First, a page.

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How to Make Do in an Impossibly Tiny, Cramped Apartment

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Rental How-Tos is a Renters Week 2013 mini-series wherein journalist Bridget Moriarity (whose work has been published on Curbed and in Travel + Leisure, Art + Auction, and Time Out New York, among others) explores various practical considerations of living in a space you don't actually own. Up now: making do in a sardine-can apartment.

"Design your life to include more money, health and happiness with less stuff, space and energy," reads the motto of LifeEdited, a company that consults with architects and developers on how to bring micro-living concepts into traditional buildings. Founder Graham Hill practices what he preaches, operating out of a 420-square-foot studio in Manhattan. Here, Hill's right-hand man, LifeEdited's communications director David Friedlander, shares some tips for living life sans stuff. It's a topic Friedlander, too, knows something about, having recently downsized his own accommodations when his family moved from upstate New York to a 600-square-foot apartment in Brooklyn. "It's a real process—we were in a place that's almost three times as big," he says with a sigh. "We drank the Kool-Aid."

Think Digitally

"Most of us are around hundreds of pounds of printed material, but I have 16 gigs of storage on my phone—I can fit a small library on there," says Friedlander, who relies on the likes of Spotify, Kindle, Netflix, and Pandora for his entertainment fixes, forgoing all three-dimensional equivalents. Friedlander also points to Google's Chromecast, which allows online media to stream to a TV, as another innovation worth exploring. Pick Multi-Taskers

"Unless you're eating steaks everyday, for the most part, a pasta bowl is going to do everything you need it to," says Friedlander of his kitchenware of choice. The thinking is: Who needs plates when you have bowls? Who needs teaspoons when you have tablespoons? But there are limits to multi-functionality. "Forks work way better than sporks," says Friedlander of an ill-fated attempt to combine cutlery. Scour Furniture Stores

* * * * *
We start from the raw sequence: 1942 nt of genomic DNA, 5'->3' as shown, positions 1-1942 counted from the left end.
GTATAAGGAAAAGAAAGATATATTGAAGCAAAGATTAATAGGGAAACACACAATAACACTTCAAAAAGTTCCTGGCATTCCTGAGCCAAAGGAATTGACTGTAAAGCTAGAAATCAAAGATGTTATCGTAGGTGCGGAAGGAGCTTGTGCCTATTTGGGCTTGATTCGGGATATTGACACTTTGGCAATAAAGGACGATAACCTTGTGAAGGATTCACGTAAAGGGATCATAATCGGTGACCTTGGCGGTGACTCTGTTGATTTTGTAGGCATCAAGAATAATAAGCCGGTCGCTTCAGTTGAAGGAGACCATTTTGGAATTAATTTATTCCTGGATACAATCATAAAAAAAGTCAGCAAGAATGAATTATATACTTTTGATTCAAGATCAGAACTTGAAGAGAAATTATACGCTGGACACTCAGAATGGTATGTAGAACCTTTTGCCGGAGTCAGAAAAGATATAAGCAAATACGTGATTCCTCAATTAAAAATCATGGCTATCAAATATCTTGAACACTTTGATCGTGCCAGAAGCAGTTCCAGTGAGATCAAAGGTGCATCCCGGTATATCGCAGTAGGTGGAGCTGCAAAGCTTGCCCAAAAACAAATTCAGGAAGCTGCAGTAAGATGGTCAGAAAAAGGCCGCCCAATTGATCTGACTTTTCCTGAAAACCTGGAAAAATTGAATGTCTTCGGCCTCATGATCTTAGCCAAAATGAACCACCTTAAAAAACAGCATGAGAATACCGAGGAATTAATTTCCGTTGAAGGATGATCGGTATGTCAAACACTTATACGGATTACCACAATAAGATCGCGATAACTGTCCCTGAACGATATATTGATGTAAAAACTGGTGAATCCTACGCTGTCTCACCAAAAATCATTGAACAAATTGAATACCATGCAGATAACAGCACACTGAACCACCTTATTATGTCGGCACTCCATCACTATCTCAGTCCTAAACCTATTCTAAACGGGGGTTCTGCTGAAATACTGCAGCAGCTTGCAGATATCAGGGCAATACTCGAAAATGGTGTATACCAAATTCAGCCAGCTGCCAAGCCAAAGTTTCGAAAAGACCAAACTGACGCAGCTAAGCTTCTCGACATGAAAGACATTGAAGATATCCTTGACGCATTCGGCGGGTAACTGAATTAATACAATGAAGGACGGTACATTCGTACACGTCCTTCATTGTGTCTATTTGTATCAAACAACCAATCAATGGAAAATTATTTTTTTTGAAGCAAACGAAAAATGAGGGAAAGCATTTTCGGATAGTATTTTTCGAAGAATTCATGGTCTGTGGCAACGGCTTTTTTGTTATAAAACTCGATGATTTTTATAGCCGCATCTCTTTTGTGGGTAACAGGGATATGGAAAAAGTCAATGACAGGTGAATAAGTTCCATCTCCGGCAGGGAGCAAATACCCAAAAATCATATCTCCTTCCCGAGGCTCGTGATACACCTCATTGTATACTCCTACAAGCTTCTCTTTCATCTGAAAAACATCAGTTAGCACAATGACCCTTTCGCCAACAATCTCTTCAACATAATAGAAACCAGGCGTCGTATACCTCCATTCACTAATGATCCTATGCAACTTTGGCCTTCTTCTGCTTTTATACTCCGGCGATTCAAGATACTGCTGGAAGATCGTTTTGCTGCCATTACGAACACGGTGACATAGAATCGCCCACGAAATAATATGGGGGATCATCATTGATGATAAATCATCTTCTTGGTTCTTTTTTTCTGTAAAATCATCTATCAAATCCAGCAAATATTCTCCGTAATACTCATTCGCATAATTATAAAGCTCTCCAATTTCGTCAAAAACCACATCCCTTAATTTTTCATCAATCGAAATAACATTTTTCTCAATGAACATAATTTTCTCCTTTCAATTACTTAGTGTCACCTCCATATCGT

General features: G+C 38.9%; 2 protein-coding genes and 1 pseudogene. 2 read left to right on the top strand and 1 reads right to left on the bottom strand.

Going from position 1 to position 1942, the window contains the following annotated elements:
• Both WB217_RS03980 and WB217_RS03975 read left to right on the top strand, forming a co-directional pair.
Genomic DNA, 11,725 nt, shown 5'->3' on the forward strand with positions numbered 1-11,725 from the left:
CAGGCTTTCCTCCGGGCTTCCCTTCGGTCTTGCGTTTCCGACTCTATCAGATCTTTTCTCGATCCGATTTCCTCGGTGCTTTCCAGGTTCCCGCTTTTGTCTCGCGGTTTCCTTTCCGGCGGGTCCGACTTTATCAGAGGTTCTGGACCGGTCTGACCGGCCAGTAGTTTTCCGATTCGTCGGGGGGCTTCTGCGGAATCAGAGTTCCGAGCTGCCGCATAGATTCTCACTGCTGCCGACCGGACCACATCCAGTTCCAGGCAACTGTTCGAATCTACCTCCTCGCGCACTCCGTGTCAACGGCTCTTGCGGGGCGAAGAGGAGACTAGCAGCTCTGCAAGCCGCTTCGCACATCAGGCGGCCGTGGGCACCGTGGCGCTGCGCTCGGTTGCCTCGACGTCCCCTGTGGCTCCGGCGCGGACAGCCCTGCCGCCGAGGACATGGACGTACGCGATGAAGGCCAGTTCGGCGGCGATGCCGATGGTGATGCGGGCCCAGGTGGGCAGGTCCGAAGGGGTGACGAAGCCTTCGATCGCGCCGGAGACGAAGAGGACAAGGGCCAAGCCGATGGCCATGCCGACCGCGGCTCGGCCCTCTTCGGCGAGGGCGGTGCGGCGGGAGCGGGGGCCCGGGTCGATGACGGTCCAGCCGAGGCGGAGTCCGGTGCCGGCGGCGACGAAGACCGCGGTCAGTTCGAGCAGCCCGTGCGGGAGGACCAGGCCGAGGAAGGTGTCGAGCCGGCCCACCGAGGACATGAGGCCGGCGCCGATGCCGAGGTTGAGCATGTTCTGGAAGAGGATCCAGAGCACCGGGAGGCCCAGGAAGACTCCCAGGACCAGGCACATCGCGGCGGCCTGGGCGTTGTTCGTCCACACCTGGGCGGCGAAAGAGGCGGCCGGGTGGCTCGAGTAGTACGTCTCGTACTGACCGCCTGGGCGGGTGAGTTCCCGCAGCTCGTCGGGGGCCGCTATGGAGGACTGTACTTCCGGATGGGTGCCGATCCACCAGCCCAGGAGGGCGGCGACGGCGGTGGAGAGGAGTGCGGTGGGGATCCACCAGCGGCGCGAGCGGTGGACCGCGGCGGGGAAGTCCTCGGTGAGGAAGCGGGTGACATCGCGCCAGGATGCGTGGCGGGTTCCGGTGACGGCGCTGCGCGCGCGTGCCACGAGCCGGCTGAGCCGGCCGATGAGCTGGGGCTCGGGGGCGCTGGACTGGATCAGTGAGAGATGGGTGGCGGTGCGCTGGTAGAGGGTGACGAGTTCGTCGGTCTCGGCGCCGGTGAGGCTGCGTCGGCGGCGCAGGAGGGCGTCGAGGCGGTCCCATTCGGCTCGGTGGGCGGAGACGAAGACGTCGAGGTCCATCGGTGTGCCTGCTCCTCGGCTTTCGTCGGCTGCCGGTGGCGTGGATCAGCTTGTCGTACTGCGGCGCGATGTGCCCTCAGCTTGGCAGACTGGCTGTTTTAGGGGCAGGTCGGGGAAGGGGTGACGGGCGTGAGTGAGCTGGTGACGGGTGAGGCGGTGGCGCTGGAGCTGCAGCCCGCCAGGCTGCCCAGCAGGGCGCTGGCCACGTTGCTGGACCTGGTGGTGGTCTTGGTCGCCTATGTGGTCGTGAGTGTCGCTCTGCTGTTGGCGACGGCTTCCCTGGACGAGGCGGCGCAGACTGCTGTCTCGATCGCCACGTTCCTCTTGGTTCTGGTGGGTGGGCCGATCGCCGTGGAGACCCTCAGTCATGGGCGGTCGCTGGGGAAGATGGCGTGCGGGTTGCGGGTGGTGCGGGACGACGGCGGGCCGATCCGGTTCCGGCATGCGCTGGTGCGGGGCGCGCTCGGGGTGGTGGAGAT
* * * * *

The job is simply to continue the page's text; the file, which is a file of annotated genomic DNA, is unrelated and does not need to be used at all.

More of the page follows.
On the high-end, those looking to space-save can turn to stores like Resource Furniture, which Friedlander describes as "the pinnacle of transforming furniture" (it's also where Hill purchased his luxe Murphy bed). But even Ikea has some clever finds for the frugal minimalist: "Their PAX storage systems (↓) are just amazing—they're huge, you can get them really tall, and you can get their top-of-the-line one for like 500 bucks," says Friedlander.

Edit Your Wardrobe

"I read in the Wall Street Journal a while back that the average person wears 20 percent of their wardrobe on a regular basis," says Friedlander, building a case to discard the other 80 percent. "Why not make any item you pull out your wardrobe your first choice?" Steal a Page From Denmark

In Denmark—a place with high quality-of-life standards, says Friedlander—the average new home is about 1,500 square feet, whereas in the United States it's about 2,500 square feet. "We're the worst—the U.S. is such a consuming monster," declares Friedlander, before backtracking: "Well maybe—the Emirates might be worse than us. Oh, and Australians have slightly bigger houses than in the States." Still, point taken: embrace your tiny abode—the size of one's apartment does not equal the measure of one's contentment.

· All Renters Week 2013 posts [Curbed National]
· All Rental How-Tos [Curbed National]
· LifeEdited [Curbed National]